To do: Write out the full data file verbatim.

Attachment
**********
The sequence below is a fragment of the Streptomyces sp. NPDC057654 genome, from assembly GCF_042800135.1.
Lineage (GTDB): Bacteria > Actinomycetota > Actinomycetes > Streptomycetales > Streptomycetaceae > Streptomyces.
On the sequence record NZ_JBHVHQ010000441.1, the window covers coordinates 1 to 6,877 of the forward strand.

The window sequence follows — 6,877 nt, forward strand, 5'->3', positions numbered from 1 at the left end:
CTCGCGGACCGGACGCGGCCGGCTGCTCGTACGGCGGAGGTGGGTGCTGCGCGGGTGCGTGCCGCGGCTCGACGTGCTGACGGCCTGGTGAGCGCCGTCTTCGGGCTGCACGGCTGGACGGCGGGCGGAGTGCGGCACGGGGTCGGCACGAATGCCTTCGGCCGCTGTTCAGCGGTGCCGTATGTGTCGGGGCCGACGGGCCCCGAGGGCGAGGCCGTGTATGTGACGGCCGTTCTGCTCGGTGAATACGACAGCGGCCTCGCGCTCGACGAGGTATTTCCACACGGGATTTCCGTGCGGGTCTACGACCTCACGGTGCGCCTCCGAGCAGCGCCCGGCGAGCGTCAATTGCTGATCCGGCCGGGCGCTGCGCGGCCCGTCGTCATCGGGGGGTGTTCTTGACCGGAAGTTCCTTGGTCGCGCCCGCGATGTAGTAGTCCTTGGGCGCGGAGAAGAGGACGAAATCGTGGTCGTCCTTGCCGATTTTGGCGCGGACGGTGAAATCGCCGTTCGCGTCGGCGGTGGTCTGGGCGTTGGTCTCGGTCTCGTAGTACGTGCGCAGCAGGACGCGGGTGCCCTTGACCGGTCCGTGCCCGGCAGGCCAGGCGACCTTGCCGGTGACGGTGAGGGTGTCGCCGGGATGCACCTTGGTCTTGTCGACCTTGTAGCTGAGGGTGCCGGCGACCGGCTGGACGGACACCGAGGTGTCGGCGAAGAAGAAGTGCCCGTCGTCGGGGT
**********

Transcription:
The sequence below is a fragment of the Streptomyces sp. NPDC057654 genome, from assembly GCF_042800135.1.
Lineage (GTDB): Bacteria > Actinomycetota > Actinomycetes > Streptomycetales > Streptomycetaceae > Streptomyces.
On the sequence record NZ_JBHVHQ010000441.1, the window covers coordinates 1 to 6,877 of the forward strand.

The window sequence follows — 6,877 nt, forward strand, 5'->3', positions numbered from 1 at the left end:
CTCGCGGACCGGACGCGGCCGGCTGCTCGTACGGCGGAGGTGGGTGCTGCGCGGGTGCGTGCCGCGGCTCGACGTGCTGACGGCCTGGTGAGCGCCGTCTTCGGGCTGCACGGCTGGACGGCGGGCGGAGTGCGGCACGGGGTCGGCACGAATGCCTTCGGCCGCTGTTCAGCGGTGCCGTATGTGTCGGGGCCGACGGGCCCCGAGGGCGAGGCCGTGTATGTGACGGCCGTTCTGCTCGGTGAATACGACAGCGGCCTCGCGCTCGACGAGGTATTTCCACACGGGATTTCCGTGCGGGTCTACGACCTCACGGTGCGCCTCCGAGCAGCGCCCGGCGAGCGTCAATTGCTGATCCGGCCGGGCGCTGCGCGGCCCGTCGTCATCGGGGGGTGTTCTTGACCGGAAGTTCCTTGGTCGCGCCCGCGATGTAGTAGTCCTTGGGCGCGGAGAAGAGGACGAAATCGTGGTCGTCCTTGCCGATTTTGGCGCGGACGGTGAAATCGCCGTTCGCGTCGGCGGTGGTCTGGGCGTTGGTCTCGGTCTCGTAGTACGTGCGCAGCAGGACGCGGGTGCCCTTGACCGGTCCGTGCCCGGCAGGCCAGGCGACCTTGCCGGTGACGGTGAGGGTGTCGCCGGGATGCACCTTGGTCTTGTCGACCTTGTAGCTGAGGGTGCCGGCGACCGGCTGGACGGACACCGAGGTGTCGGCGAAGAAGAAGTGCCCGTCGTCGGGGT